To the editor:
Over the last several weeks, I have been following the articles and ongoing dialogue among readers regarding the Alexandria City Public Schools and Alexandria Police Department memorandum of understanding with great interest. I loved to see students voicing their opinions on a meaningful topic that affects their day-to-day lives.
And I was saddened to read in your Oct. 30, 2020 article “School Board approves MOU with APD, keeping police officers in schools” that, despite public opposition, the ACPS School Board approved a new MOU to keep School Resource Officers in our schools.
Wanting to learn more, I started doing some research, listening to the recordings of the board meetings and open hearing and reading both the old and new MOUs. What I learned shifted my opinion.
It is now clear to me that the ACPS School Board is receptive to feedback and committed to making evidence-based decisions for the good of its students. Specific concerns voiced by community members can be easily traced to specific revisions in the MOU. For example, one parent expressed alarm regarding SROs’ open access to student records which led to a new policy requiring written consent by a parent.
And the broad concern of student discomfort and racial disparities in SRO treatment was not ignored. Board members explicitly stated in their meeting that they heard and acknowledged the students’ anecdotes of disparate treatment by SROs. However, policy decisions are hardly made on anecdotes alone, so the Board asked for data from ACPS to corroborate the claims.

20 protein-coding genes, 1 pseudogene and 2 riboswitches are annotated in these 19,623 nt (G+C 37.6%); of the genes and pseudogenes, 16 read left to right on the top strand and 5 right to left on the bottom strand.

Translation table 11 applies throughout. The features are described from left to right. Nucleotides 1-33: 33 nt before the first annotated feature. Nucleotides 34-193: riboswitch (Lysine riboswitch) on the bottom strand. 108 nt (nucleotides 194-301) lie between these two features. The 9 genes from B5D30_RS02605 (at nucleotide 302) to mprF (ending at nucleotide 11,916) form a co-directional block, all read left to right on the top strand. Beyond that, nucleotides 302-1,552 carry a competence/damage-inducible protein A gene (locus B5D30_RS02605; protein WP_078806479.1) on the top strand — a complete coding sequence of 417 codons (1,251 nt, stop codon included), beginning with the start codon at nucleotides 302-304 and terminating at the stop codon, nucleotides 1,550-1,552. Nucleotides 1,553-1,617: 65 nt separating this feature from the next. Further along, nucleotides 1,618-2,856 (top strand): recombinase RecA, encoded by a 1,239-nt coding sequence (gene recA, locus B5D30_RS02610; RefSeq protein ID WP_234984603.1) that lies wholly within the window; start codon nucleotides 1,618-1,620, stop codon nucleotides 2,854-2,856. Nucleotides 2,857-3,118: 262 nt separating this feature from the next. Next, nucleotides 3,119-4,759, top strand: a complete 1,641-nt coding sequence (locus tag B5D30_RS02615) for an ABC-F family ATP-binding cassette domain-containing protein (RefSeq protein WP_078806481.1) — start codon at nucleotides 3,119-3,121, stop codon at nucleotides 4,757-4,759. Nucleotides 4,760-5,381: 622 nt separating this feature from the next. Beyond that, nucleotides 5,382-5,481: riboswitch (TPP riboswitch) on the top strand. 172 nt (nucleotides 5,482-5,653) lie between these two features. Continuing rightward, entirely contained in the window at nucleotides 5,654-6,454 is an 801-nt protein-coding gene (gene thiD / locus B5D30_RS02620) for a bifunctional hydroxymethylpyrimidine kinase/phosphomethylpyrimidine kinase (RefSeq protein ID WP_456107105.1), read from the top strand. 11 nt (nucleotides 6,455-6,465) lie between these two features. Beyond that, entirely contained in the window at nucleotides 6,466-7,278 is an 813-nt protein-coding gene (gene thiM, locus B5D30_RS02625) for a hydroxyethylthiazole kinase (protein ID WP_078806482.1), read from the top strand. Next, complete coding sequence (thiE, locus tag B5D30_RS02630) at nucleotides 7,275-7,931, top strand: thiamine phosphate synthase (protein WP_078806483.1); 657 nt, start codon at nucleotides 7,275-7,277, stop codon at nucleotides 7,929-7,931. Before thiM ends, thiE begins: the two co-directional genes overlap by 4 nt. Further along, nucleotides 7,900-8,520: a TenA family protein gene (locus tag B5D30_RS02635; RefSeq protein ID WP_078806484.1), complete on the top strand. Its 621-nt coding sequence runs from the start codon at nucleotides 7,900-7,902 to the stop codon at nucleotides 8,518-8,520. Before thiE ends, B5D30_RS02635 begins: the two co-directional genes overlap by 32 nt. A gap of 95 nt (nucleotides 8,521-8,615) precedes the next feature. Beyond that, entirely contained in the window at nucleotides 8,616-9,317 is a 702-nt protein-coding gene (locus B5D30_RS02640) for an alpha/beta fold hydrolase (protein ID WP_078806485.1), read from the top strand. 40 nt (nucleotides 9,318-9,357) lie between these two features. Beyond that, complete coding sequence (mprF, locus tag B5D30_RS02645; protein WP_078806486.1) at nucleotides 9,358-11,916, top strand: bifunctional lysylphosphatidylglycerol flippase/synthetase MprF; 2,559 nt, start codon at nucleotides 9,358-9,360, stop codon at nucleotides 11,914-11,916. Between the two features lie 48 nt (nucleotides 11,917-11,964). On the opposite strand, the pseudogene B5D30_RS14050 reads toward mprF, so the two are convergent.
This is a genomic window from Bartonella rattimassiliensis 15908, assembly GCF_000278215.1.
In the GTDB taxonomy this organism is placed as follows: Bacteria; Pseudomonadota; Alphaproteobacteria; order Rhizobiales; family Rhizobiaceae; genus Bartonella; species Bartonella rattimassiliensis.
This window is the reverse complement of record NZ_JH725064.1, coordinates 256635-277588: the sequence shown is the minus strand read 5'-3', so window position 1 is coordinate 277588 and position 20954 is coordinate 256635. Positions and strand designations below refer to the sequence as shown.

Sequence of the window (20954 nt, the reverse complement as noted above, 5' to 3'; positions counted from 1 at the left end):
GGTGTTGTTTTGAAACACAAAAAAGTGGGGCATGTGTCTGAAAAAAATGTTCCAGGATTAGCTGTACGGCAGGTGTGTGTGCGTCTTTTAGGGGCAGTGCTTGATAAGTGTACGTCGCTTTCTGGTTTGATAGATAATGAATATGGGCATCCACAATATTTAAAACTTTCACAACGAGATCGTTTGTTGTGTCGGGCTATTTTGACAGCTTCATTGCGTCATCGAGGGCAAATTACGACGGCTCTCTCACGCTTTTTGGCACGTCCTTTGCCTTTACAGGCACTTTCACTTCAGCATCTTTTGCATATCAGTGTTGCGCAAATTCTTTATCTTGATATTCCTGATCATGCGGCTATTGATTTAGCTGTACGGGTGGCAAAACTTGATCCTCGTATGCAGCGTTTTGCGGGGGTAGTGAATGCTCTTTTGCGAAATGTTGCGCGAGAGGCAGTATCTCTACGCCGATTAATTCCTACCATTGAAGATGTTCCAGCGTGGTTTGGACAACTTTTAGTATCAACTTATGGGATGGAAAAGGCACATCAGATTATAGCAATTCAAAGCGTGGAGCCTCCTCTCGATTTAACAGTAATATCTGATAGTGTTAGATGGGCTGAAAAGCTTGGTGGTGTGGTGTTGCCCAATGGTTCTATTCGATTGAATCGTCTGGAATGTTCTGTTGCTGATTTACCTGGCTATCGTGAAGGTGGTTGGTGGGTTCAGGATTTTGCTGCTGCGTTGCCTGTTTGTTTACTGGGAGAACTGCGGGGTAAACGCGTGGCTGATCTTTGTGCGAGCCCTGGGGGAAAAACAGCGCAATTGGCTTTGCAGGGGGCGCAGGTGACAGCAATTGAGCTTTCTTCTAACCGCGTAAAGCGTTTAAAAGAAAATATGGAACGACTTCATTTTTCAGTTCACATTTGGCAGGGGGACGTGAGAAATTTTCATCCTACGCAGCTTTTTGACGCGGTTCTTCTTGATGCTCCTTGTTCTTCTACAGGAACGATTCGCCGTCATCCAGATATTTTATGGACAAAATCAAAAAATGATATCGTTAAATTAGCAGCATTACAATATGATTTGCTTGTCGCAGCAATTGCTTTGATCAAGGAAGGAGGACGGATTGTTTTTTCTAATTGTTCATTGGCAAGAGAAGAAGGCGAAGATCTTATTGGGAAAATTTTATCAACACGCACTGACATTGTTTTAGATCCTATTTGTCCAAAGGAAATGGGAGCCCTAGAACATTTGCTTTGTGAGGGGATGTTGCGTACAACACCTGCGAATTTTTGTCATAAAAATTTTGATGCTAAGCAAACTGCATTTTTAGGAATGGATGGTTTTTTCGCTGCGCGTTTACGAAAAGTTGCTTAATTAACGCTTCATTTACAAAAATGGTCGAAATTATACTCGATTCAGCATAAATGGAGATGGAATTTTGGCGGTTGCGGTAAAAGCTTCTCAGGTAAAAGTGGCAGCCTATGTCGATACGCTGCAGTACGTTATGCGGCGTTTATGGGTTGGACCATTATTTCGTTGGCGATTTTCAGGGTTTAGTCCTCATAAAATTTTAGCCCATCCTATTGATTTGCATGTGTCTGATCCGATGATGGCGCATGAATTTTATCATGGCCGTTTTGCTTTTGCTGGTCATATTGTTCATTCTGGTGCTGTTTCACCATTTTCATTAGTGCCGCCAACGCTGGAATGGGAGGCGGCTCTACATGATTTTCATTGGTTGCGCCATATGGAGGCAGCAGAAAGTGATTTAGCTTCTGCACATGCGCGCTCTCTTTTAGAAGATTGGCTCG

They realized no evaluation data exists at this time. But the new MOU that was drafted and approved by the board now includes detailed plans for evaluating the effectiveness of Alexandra SROs and their impact on students of color. This change to the MOU is, to me, the most exciting one because it outlines a plan for continued quality improvement discussions around the topic of SROs.
I am a relatively new resident of Alexandria, and this MOU review process has given me a new sense of pride in my community.
I saw a group of people, young and old, share their thoughts and opinions in an open forum. I saw a school board willing to listen to their constituents’ concerns and take measured, rational steps to address them.
My hope is that the organizers involved in this issue, especially the youth, see the new MOU not as a defeat, but as an example of effective lobbying and democracy at work. Another review process will occur in two years, giving them another opportunity to present their case. The conversation is not over but, for me, there was a satisfying end to this chapter.
-Lauren Markovich, Alexandria